Dark Chocolate Buttercrunch

This recipe requires few ingredients and little effort, but the result is superb, making it appear you slaved over a hot stove all afternoon. What's more, this candy is so rich that a few pieces go a long way, making it ideal for holiday gift bags. For those of you unfamiliar with buttercrunch, it's a lot like a Heath Bar. And, like a Heath Bar, not only is it tasty candy; it's delicious crunched up and stirred into ice cream, or mixed into whipped cream and spread between layers of a chocolate cake.


7 mins
15 mins
24 generous pieces
Dark Chocolate Buttercrunch


  1. In a large, deep saucepan, melt the butter. Stir in the salt, sugar, espresso powder, water, and corn syrup, and bring the mixture to a boil. Boil gently over medium heat, without stirring, until the mixture reaches hard-crack stage (300°F on an instant-read or candy thermometer). The syrup will bubble without seeming to change much for awhile, but be patient; all of a sudden it will darken, and at that point you need to take its temperature and see if it's ready. (If you don't have a thermometer, test a dollop in ice water; it should immediately harden to a brittleness sufficient that you'll be able to snap it in two, without any bending or softness). This whole process should take about 10 to 12 minutes. Pay attention; too long on the heat, and the syrup will burn.

  2. While the sugar mixture is gently bubbling, spread half of the nuts, in a fairly closely packed, even single layer, on a lightly greased baking sheet (a half sheet pan works well here). If you're unfamiliar with making buttercrunch, it may be easier to use a 9" x 13" pan lined with greased foil or parchment. Top the nuts in the pan with half the chocolate.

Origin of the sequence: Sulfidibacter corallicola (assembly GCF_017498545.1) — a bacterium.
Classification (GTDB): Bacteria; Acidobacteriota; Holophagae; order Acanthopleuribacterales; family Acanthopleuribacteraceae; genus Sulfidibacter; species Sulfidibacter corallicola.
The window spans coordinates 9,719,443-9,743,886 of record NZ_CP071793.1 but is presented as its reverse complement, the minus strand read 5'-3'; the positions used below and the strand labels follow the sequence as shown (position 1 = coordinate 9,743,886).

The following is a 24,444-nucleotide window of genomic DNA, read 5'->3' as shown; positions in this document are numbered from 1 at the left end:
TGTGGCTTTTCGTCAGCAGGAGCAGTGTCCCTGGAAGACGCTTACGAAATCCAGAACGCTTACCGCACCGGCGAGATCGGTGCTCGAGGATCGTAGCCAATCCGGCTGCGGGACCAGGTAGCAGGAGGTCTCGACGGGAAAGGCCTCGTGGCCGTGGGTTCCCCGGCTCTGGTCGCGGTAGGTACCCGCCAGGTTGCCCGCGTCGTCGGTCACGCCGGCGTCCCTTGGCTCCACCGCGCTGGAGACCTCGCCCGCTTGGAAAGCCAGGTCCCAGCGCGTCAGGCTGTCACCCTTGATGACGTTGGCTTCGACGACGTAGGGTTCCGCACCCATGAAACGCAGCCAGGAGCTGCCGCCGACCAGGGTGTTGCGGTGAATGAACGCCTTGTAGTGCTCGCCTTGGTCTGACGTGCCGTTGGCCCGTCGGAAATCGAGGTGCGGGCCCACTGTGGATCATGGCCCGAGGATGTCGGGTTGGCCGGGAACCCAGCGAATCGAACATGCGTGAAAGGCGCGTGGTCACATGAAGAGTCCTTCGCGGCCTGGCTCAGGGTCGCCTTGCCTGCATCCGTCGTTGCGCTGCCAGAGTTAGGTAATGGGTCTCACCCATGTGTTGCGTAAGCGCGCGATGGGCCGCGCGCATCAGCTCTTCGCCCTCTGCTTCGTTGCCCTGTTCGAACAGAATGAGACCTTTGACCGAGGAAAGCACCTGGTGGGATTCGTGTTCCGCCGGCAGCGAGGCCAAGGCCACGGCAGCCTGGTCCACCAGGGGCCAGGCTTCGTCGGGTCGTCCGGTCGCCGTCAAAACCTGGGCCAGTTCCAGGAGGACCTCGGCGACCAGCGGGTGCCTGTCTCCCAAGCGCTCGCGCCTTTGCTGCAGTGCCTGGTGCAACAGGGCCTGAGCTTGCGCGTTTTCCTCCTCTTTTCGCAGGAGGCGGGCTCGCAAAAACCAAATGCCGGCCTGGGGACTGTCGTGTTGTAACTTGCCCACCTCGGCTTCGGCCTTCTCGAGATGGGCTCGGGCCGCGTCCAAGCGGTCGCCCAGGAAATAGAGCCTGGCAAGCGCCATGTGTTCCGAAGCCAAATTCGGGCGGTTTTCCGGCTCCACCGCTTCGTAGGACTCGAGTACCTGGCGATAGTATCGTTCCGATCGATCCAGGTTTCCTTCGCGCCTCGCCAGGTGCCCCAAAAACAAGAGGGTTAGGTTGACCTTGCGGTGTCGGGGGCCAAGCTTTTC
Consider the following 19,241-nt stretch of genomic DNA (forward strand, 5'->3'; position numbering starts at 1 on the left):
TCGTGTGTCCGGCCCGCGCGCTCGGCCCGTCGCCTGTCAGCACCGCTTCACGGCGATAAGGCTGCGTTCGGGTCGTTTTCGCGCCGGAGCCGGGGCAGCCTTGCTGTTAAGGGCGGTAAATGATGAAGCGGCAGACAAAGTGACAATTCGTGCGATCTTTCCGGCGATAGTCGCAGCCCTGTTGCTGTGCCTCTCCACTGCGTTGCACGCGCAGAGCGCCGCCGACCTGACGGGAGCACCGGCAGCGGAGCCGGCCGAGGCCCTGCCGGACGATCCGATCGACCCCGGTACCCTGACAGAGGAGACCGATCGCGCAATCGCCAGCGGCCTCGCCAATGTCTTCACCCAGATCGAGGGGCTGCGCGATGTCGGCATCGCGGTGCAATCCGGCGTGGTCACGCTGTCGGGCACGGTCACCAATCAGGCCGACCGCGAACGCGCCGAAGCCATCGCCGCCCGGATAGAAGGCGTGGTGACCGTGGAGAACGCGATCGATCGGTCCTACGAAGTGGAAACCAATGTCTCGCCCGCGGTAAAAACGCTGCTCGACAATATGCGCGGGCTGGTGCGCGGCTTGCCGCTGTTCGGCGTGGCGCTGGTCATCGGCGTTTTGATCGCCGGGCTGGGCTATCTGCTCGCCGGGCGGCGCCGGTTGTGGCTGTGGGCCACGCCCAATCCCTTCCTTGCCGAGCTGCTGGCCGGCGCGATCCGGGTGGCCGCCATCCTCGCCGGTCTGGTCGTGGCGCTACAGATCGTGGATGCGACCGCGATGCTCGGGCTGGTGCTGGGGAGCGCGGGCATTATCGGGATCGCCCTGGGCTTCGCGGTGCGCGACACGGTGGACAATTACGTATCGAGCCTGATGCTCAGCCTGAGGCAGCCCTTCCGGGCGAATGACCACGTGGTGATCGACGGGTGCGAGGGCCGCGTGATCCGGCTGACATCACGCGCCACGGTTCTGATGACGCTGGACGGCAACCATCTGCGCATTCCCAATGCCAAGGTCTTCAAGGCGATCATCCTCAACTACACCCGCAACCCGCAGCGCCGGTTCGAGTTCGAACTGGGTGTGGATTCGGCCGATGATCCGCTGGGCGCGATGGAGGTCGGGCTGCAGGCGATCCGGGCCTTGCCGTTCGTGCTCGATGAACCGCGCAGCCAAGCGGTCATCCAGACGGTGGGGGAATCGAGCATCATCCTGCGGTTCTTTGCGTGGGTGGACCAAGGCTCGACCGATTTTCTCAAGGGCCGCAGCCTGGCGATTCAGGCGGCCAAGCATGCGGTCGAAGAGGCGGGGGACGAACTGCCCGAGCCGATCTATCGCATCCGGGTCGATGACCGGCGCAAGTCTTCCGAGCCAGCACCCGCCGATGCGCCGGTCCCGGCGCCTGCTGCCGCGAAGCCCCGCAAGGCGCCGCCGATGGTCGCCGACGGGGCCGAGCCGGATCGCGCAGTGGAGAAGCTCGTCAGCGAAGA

3. When the syrup is ready, stir in 1 teaspoon baking soda; it'll foam up, so be careful. Pour the syrup quickly and evenly over the nuts and chocolate. Immediately top with the remaining chocolate, then the remaining nuts.

  4. Wait several minutes, then gently, using the back of a spatula, press down on the chocolate-nut layer to spread the chocolate around evenly.

  5. While the candy is still slightly warm, use a spatula to loosen it from the baking sheet. When cool, break it into uneven chunks.

  6. Store cooled candy tightly wrapped; it'll stay fresh for a couple of weeks at room temperature. Freeze for longer storage.

Tips from our Bakers

  • Adding baking soda to the hot sugar syrup forms microscopic bubbles, which serve to enhance the candy's light, crunchy texture.
  • For buttercrunch that's more toffee, less chocolate and nuts, use just half of the latter ingredients. Place 1 1/3 cups (8 ounces, 227g) chopped dark chocolate or chocolate chips in the bottom of the pan (or on a baking sheet); top with the hot syrup; then spread with 1 cup (4 ounces, 113g) diced toasted nuts, carefully pushing them into the hot syrup so they adhere.